2. Maintain the input ground point and float the output board so that the case is still grounded and everything is safe!

You can probably guess that we’re going to do #2. I do NOT recommend doing #1, but there are a lot of people who do things that way, so please make sure you know what you’re doing and understand the implications of your actions before you go messing around with the input side grounding scheme.

So, on to #2…

1. First, make sure the supply is unplugged and powered down and then remove the top metal case from the supply you’d like to float.

2. Pull the rubber insulation cover from the top of the supply and set it off to the side. We’ll need this later, so do not damage it.

3. Carefully remove the fan housing and AC plug input socket. Make sure that you also pull the green LED out of its housing or you won’t be able to take the circuit card assembly (CCA) out of the case.

4. Unscrew the three Phillips head screws that hold the CCA to the bottom metal case and put them off to the side. At this point, you should be able to gently remove the entire CCA from the bottom half of the case and be left with the metal bottom and the black rubbery insulation cover.



5. Now, you’re going to need three nylon screws and nuts that will take the place of the three steel screws you just removed. This is how you’re going to float the board from case ground. I found a few really nice nylon screw/nut pairs at Home Depot and the work great, but you can use anything you’d like as long as it’s an insulating material like nylon.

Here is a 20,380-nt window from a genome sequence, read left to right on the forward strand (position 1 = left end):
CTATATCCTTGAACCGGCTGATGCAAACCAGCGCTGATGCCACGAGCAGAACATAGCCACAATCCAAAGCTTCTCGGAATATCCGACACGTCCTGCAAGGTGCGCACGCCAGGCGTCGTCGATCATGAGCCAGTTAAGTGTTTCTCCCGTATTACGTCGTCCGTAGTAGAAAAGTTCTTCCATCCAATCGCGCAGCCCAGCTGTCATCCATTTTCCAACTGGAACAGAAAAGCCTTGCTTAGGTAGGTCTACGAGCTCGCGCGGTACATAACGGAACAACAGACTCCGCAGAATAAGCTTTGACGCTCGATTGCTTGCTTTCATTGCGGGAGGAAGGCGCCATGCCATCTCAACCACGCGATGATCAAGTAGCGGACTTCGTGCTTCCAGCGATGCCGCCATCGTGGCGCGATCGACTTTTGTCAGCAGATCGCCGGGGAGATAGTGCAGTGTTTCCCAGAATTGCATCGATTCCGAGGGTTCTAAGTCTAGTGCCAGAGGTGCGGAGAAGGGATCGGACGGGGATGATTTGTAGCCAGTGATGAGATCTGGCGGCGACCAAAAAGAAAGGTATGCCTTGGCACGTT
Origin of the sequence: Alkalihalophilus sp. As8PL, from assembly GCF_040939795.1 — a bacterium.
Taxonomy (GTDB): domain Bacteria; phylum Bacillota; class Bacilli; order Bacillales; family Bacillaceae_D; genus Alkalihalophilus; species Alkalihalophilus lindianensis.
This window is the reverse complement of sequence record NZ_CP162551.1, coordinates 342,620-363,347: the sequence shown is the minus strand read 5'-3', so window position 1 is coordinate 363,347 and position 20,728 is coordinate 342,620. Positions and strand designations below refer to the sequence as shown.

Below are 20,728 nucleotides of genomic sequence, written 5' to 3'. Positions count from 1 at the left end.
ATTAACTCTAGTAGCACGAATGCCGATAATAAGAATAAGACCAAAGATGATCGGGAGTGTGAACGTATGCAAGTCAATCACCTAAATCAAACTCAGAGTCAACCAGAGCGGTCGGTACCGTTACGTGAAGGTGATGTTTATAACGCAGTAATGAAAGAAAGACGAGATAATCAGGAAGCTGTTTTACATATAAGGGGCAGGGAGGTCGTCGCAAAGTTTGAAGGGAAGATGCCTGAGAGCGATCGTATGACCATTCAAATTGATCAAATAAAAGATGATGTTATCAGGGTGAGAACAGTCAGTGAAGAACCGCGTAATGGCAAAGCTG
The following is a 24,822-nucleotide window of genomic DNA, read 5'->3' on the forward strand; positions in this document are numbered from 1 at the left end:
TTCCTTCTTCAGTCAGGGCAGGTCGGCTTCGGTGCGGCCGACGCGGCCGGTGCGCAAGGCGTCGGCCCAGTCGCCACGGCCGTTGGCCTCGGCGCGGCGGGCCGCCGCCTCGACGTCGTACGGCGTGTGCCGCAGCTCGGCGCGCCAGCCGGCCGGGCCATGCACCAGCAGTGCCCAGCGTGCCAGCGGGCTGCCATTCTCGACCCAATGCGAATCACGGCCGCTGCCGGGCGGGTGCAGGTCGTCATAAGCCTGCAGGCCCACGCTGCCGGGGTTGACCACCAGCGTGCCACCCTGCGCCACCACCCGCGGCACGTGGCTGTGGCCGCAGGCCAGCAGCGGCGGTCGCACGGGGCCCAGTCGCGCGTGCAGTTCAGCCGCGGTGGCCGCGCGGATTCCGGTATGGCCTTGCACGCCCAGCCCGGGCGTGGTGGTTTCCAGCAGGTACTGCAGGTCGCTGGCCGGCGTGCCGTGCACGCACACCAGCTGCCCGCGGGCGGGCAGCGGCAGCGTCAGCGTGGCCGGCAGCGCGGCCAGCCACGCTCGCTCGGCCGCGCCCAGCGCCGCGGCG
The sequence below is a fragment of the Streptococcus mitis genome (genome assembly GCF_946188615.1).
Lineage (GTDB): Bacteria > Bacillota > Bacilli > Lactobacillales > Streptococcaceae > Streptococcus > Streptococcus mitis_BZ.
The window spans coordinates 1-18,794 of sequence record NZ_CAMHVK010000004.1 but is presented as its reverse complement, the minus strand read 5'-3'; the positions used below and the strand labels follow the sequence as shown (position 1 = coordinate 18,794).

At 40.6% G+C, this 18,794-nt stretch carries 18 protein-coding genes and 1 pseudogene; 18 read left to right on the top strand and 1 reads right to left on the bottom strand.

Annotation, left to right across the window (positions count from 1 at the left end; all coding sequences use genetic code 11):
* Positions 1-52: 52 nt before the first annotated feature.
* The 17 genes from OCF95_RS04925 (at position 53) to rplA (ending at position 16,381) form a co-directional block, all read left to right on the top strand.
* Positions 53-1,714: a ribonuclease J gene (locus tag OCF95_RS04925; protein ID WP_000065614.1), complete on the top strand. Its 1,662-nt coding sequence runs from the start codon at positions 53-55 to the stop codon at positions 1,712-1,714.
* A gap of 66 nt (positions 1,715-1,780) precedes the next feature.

6. Get out your drill and a drill bit of appropriate size to match the plastic fasteners that you’re using and VERY CAREFULLY drill out the three holes on the CCA so that they new hardware will fit. Do the same on the bottom of the case, but drill it from the outside so that the metal bosses pop out completely.


7. Now, make sure you can fit the plastic fasteners in and then replace the black rubber insulator cover and re-install the CCA, fan housing, and AC input socket. Make sure that the fasteners are secure and tight enough so that they will not come undone under normal handling and traveling conditions.



8. Before we go any further, reinstall the top case making sure that the black insulator goes back in place where it was originally. Once we’ve got the supply rebuilt, we need to ensure that our floating scheme worked. Using a digital multimeter in resistance measurement mode, check the resistance between the two output terminal pads an the metal outer case. You should read a very large number of “off-scale” if you did things correctly. This means that your output is no longer connected to the grounded case.